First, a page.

Teslarati runs a similar analysis in a state with variable pricing. In Southern California, the PowerWall becomes profitable in 3-5 years, and is unattractive for off-grid. Also, Vermont’s Green Mountain Power, not to be confused with our NRG-owned Green Mountain Energy, is ramping up some kind of joint program with Tesla. Who knows, maybe we’ll see something like it here some day.

One parting thought: in the insane, fragmented universe of the deregulated Texas electricity market, where generation, distribution, and retail sales are performed by unrelated players, we’ll probably be stuck with pricing policies that incentivize consumers to waste energy for make benefit most glorious State of Texas. Of course, exposing consumers to the raw industrial electricity market would likely be disastrous. Consumers can’t easily manage their load or trade contracts against future use. The best we seem to get are “smart” thermostats that can throttle back at peak times. Yawn. What seems missing, then, is better regulations for how consumer pricing is structured to incentivize lower peak usage. My proposed solution? Net metering and predictable time-variable pricing should be a standard part of any retail electricity offering. Let me sell high and buy low! Similarly, every plan should be structured to eliminate perverse rate structures where marginal rates go down as usage goes up. That’s common sense. Deregulation!

Dan Wallach is a professor of computer science at Rice and a friend of mine who has written four of these analyses before.

Use less, pay more

Ain’t utility deregulation grand?

More than 70 percent of electric plans offered in the Houston area contain terms that may penalize customers who don’t use a certain amount of power, according to a Houston Chronicle analysis of more than 300 plans available in early January.

NRG and other companies with plans that include the fees say they offer a variety of products designed to meet the needs of different kinds of customers. They also point out that fixed fees covering some of their overhead allow them to reduce the rates they charge per kilowatt hour of consumption.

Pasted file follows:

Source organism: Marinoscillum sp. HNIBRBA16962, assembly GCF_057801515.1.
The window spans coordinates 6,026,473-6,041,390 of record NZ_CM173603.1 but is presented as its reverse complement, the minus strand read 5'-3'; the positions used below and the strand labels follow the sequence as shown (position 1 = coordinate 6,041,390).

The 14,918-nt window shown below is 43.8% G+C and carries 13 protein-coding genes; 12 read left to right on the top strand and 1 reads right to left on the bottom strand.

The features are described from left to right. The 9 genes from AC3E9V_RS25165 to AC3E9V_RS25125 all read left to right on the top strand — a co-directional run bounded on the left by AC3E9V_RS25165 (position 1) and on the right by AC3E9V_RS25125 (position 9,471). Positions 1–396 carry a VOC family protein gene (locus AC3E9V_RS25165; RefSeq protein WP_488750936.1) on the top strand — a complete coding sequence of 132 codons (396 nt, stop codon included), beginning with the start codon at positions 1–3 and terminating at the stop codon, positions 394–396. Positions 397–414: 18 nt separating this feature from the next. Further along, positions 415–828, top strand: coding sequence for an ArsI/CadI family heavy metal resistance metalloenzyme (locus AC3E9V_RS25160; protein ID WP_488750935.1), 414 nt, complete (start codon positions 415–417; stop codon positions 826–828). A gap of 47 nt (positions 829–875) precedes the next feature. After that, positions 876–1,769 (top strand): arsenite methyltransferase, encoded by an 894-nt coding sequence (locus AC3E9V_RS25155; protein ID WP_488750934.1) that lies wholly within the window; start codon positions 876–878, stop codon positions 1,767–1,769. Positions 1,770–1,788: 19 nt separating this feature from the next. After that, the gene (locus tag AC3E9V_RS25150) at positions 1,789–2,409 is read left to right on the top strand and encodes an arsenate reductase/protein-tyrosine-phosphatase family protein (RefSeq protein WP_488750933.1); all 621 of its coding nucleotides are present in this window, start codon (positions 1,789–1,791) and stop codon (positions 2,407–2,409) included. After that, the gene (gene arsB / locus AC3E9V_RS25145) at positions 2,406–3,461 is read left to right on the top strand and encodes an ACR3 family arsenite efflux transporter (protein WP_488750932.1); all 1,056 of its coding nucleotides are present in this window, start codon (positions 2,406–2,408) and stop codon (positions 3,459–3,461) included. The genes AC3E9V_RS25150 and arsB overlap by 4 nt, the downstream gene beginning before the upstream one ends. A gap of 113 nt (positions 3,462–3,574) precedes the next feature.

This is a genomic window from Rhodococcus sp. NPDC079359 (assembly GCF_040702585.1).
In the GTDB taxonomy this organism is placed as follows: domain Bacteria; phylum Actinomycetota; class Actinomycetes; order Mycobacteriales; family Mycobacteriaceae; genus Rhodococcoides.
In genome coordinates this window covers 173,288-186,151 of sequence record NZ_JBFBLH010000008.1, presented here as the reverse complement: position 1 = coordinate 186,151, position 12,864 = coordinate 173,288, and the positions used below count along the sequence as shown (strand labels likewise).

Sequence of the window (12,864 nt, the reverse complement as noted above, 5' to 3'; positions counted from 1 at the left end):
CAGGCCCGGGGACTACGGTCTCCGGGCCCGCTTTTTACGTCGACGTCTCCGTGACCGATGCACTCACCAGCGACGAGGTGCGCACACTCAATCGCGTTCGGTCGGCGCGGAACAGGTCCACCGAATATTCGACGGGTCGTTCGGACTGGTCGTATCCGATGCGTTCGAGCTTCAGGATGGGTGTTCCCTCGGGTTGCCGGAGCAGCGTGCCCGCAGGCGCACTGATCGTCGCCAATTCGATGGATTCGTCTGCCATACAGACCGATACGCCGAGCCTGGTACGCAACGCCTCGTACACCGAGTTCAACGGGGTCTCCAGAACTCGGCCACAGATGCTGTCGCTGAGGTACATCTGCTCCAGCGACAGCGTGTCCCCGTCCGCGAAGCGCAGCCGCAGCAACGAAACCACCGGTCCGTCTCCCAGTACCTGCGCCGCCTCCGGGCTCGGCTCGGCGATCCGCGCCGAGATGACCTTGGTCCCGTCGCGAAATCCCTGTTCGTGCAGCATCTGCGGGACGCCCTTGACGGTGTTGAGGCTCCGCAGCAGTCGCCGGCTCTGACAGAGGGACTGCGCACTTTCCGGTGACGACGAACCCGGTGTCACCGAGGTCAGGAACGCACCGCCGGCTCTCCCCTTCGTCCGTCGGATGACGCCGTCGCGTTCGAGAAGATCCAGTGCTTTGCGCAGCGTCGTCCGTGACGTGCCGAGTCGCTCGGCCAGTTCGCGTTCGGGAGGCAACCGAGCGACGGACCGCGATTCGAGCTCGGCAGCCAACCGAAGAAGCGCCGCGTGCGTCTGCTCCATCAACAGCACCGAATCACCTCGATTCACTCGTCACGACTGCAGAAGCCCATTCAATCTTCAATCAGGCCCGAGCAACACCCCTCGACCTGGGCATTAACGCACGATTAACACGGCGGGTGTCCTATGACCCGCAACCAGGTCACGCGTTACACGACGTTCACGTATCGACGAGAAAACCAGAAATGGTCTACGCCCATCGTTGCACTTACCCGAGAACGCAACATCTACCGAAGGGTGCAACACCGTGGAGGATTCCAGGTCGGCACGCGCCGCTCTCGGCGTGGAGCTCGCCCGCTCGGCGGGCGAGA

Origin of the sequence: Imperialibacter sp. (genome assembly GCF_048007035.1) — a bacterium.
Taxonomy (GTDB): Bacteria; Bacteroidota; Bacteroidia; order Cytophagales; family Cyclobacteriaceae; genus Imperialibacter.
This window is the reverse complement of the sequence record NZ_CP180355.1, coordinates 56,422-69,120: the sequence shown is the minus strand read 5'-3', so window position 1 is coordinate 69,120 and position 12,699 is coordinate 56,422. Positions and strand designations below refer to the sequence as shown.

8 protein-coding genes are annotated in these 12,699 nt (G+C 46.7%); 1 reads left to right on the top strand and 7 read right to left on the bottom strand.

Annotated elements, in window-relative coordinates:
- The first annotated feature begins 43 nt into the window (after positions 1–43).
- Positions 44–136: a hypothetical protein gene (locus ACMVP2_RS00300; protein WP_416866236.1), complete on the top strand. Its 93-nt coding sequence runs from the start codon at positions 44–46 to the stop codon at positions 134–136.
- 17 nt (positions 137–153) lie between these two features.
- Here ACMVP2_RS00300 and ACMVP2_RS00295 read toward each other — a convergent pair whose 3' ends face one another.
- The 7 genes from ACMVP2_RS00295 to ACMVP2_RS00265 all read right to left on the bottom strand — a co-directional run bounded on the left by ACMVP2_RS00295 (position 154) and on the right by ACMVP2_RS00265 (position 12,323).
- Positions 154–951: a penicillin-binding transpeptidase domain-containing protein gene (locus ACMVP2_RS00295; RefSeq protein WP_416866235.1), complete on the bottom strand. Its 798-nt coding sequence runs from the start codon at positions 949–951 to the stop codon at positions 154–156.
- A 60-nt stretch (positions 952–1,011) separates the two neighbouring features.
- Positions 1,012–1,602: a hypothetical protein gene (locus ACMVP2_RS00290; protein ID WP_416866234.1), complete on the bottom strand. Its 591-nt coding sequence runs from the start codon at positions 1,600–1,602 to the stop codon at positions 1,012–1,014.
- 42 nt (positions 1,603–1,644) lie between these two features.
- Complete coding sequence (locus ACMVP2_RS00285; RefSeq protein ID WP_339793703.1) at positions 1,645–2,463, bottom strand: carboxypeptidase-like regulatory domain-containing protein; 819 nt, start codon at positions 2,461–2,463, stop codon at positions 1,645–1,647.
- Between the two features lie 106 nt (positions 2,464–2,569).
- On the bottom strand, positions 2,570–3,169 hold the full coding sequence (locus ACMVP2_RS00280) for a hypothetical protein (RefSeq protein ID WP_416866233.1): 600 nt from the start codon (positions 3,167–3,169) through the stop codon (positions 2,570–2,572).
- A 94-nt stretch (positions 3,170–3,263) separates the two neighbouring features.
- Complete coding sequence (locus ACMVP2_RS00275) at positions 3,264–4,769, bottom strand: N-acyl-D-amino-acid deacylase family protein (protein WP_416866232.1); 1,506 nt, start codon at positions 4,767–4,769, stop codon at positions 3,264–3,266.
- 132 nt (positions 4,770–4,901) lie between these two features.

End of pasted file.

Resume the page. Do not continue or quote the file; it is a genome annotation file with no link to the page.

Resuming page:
Some plans charge minimum-use fees to customers whose monthly power consumption falls below a particular threshold – usually 1,000 kilowatt hours. Other plans offer credits to customers who exceed a specified threshold of power use.

“The market probably still has a way to go toward rewarding people for using less,” said Troy Donovan, market development manager at CenterPoint Energy Services, which runs a website called TrueCost that factors the fees into its analysis of electric plans. It is a division of CenterPoint Energy, the transmission company that distributes electricity in the Houston area regardless of what retailer sells customers their power.

Consumer advocates say minimum-use penalties discourage energy conservation at a time when environmental groups, all levels of government and even electric companies themselves are encouraging customers to scale back on energy consumption.

“These fees often go unnoticed until you really cut back and you realize you still have a larger bill than you expected,” said Jake Dyer, a policy analyst at the nonprofit Texas Coalition for Affordable Power. “It’s bad news for a lot of folks doing their best to save power and save on their electric bill.”

Even customers penalized for using less energy pay for energy efficiency initiatives: A $3.05 fee on monthly bills in the Houston area covers installation of technically advanced smart meters partly touted as energy-saving measures; the city of Houston last year raised residential energy-efficiency requirements.


About a third of the Houston-area retail providers the Chronicle examined listed no plans containing penalties or credits based on power use.

TriEagle Energy, based in The Woodlands, charges customers flat monthly fees – in addition to their electricity rate per kilowatt hour – but the fees aren’t tied to power consumption. Consumers are more likely to stay with the company if they don’t get surprises like minimum-use fees on their bills, said Kasey Cline, TriEagle’s director of sales and marketing.